17 killed in southern villages

Burundi's state news agency said yesterday that gunmen killed 17 people in a raid on two villages in the south of the country. The attackers opened fire on people in the villages of Mabanda and Kibago, burnt houses, and killed and mutilated cattle.


Gunmen shot dead 10 people on Monday, including four Chadians, in the southern Brazzaville district of Massengo, the police said yesterday. The Associated Press cited a witness as identifying the attackers as Ninja militia, loyal to ousted Prime Minister Bernard Kolelas. The gunmen apparently selected their victims, shooting first the Chadian cattle traders, and then people identified as northerners. On Tuesday, the army announced it had lifted its blockade on the southern districts of the city. The government appealed to an estimated 80,000 displaced people to return to their homes after a "cleaning exercise" and the removal of 415 dead bodies from the streets, PANA reported. Meanwhile, the Cocoye militia of ex-president Pascal Lissouba still control the Moukoukoulou hydro-electric dam they seized on 6 January. Power remains cut to Pointe-Noire and other towns in the south.

Meanwhile, parliament approved budget expenditure of US $996 for 1999, raising spending levels above an austerity budget announced by the government in November, Reuters reported yesterday.

TANZANIA: Cholera outbreak threatens three districts

A cholera outbreak in southwestern Tanzania threatens three districts in the Rukwa region, MSF told IRIN today. An MSF spokesperson said the situation is "bad in some areas, where they've run out of supplies." MSF is looking into providing supplies and training, she added. Radio Tanzania reported on Saturday that the outbreak had killed 56 people in the region and 529 others are infected. WHO was unable to provide IRIN with current data on the outbreak.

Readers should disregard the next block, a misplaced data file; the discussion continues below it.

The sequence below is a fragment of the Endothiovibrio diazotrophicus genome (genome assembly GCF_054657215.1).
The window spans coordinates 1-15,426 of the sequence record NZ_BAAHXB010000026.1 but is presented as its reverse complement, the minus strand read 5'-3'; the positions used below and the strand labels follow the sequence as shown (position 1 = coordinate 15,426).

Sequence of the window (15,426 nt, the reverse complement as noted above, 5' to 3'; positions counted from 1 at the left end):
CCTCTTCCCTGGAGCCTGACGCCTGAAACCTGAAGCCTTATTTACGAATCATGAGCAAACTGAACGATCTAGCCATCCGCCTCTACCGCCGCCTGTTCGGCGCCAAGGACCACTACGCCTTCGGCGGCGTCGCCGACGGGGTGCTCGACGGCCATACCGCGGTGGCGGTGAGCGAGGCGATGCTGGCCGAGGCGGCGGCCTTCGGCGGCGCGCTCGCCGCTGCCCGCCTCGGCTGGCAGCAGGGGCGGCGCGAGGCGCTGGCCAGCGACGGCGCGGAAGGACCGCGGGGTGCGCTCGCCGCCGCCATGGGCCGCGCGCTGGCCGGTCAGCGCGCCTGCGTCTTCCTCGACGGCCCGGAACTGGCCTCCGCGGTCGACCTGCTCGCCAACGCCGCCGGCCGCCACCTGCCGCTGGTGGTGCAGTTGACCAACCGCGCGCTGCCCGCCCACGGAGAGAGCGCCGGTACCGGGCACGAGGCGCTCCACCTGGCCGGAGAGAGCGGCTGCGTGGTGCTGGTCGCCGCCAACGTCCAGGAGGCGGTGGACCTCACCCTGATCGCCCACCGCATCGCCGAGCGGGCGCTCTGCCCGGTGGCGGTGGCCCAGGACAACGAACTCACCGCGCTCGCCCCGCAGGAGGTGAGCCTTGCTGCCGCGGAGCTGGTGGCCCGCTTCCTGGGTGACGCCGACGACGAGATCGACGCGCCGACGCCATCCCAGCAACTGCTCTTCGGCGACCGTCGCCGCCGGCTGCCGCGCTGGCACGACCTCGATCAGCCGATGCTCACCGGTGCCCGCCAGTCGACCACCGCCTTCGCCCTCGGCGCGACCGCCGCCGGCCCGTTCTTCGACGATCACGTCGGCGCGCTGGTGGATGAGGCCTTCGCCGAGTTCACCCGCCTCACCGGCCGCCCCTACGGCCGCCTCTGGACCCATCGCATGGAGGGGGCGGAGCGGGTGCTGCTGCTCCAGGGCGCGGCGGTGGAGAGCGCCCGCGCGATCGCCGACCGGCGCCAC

UGANDA: Army deployed to block rebel escape route

The Ugandan army has been deployed along the border with Sudan to block the escape of Lord's Resistance Army (LRA) rebels, the 'New Vision' reported yesterday. The newspaper quoted military sources as saying LRA rebels were planning to cross into Sudan "with abducted people and looted items."

EAC: East African Cooperation meeting kicks off in Arusha

The East African Cooperation (EAC) meeting today, in preparation for tomorrow's (Friday) summit, kicked off in Arusha amid last minute delays, EAC Secretariat spokesman Magaga Alot told IRIN. "There is a lot of confusion and commotion here. Consultative committees are still in discussions, but I hope the official opening will take place," he said. Convertibility of the currencies of the three member countries, a common flag and passport, harmonisation of tariffs and mobility of citizens, are some of the fruits of regional cooperation, so far. However, according to analysts, these are not proper yardsticks to measure the success of the EAC. More importantly, they say, is whether agreements reached at the political level apply on the ground, and all partners are equally benefiting.